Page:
Leave it to Pixar to take something as complicated and often inexplicable as emotion and break it down into digestible and entertaining characters. Many people left the theater after watching Inside Out with a handful of tissues, but I left with a curious thought on my mind: of all the lessons Pixar could have taught us from watching an 11-year-old child’s emotional landscape, they choose to teach us to not be afraid of feeling sad. Why?
When my dad died six years ago, contrary to how it’s portrayed in the movies, my immediate reaction was not to cry. It took me a while before I could cry and even then, the bursts were few and far between. In fact, my aunts and uncles literally took me aside and squeezed me too-tight on the shoulders saying, “You don’t have to be strong, you should just cry—let it out.” It didn’t help. It actually made me angry. And whenever my mother went into hysterics, I shut myself off even more, becoming stoic and even cold.
It wasn’t until later that I realized it was because I have this intrinsic need to balance out the person I’m interacting with. I’m predominantly an introvert but if I’m speaking to someone even more reclusive than me, I somehow find myself being as chatty as the next extrovert. And vice versa, if I’m in a group where there are more than enough people vying for attention, I’m so silent most people think I’m upset.
But I guess that's the difference between adults and children--the ability to suppress your emotions. After all, social interactions wouldn't be sustainable if we threw tantrums or burst out crying every 20 seconds. But a baby will cry whenever anything feels uncomfortable or whenever it feels like it, really. An adult knows better than that and can defer their reactions. And children often feel emotions singularly and thoroughly, hence the independent colors of Riley's memories in the movie. And it wasn't until she was forced to grow up a little that her emotions started to meld together, that a memory could become bittersweet. But as adults, perhaps it's because we feel so much all at the same time, we actually end up emoting less. A child will quite literally bounce off the walls if you give her ice cream, but something remarkable like a raise might only bring a soft smile to an adult's face because she's also thinking of the many long nights and sacrifices it took for it to happen. Sometimes I wish I were three-years-old again, when having my parents on either side of me as I clutched their hands and swung freely like a swing in between made me totally and utterly happy, because I felt like nothing bad could ever happen.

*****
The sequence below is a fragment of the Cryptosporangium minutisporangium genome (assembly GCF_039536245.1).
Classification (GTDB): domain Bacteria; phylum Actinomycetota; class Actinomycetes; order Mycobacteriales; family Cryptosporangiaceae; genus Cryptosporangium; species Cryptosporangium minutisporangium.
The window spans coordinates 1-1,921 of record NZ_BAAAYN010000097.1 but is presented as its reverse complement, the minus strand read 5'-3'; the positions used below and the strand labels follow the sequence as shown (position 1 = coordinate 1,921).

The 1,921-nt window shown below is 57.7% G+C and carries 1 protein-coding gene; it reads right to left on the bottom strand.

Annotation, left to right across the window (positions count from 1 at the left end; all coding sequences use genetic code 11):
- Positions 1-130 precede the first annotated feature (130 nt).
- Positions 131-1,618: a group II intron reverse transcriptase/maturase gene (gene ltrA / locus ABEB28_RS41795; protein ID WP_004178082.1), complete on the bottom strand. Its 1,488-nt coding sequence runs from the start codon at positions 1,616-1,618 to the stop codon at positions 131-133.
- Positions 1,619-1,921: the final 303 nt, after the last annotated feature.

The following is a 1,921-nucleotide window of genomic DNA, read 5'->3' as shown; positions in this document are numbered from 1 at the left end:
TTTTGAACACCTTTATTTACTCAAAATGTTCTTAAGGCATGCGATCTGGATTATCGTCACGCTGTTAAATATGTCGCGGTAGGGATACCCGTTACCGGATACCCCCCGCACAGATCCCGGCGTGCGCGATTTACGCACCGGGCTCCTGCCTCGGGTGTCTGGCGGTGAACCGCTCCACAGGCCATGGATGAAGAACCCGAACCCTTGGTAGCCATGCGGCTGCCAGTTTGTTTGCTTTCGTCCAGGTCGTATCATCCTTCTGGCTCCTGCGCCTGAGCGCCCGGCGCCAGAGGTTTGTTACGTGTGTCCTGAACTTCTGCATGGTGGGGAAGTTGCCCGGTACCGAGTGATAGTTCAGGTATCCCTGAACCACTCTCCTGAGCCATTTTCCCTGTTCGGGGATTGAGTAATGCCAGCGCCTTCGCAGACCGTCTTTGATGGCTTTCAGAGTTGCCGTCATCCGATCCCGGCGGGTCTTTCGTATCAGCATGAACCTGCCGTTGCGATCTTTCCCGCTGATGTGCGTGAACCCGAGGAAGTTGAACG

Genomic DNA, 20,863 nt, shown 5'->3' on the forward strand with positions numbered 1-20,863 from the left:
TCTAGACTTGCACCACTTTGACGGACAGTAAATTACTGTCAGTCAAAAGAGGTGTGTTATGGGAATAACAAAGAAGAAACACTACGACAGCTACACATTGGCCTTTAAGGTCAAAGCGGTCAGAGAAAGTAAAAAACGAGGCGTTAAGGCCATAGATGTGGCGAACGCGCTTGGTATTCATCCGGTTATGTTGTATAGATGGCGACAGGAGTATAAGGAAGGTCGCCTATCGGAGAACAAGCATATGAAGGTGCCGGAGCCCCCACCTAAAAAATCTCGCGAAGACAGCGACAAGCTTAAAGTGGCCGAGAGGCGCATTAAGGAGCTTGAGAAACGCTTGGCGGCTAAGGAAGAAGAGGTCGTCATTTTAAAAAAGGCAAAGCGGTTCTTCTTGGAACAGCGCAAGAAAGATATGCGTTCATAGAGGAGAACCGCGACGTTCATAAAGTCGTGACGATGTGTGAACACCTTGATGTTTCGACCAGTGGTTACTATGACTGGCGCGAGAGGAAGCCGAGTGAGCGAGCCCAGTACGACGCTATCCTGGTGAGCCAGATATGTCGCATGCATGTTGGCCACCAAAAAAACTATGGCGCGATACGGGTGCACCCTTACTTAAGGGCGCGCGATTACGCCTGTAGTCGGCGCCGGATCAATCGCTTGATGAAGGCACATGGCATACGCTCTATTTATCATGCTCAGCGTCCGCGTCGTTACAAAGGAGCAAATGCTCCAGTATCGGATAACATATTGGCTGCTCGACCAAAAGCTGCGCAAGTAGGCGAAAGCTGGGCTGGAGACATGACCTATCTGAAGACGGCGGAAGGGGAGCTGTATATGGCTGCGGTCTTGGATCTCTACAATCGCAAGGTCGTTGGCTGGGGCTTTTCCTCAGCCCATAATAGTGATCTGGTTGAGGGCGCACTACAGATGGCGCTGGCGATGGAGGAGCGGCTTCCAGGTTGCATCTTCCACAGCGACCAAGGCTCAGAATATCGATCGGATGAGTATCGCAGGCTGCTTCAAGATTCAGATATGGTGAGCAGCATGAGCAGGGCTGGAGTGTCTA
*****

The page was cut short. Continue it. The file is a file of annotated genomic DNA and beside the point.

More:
I get it. Emotions sometimes come at inconvenient times. As the years wore on and I became better at coping with my father’s death, I also came to compartmentalize my sadness. Sometimes when a wave of memories come over me maybe from being triggered by a current event or person, I literally shake my head and push the entire thought aside, thinking “I don’t have time to feel sad right now.”
After all, sadness is a debilitating feeling. Once you allow yourself to feel the tingle in your nose, the lump in your throat and the tears brimming in your eyes, there really isn't much you can do to stop it. And for at least the next couple of minutes your body takes control and there's no point trying to do anything else. Then, as if that's not enough, crying is emotionally draining so that it leaves you depressed and lethargic afterwards.
But sadness also facilitates healing because it means admitting that there's something wrong. And you know what? It's okay that there's something wrong. I still remember that scene in Bride Wars when Kate Hudson breaks down and laments that she's tired of being perfect: "It's exhausting having to try to be perfect all the time. That's how I held it together ever since I was a kid. I figured nothing - nothing bad would happen again if I was just...one step ahead of everything and everybody, all the time." And her husband simply replies: "Life isn't perfect, hon. It's messy. Besides, I've always wanted a human wife."
When you let your guard drop and just feel, you allow for connection with other people. After all, emotions are a universal language.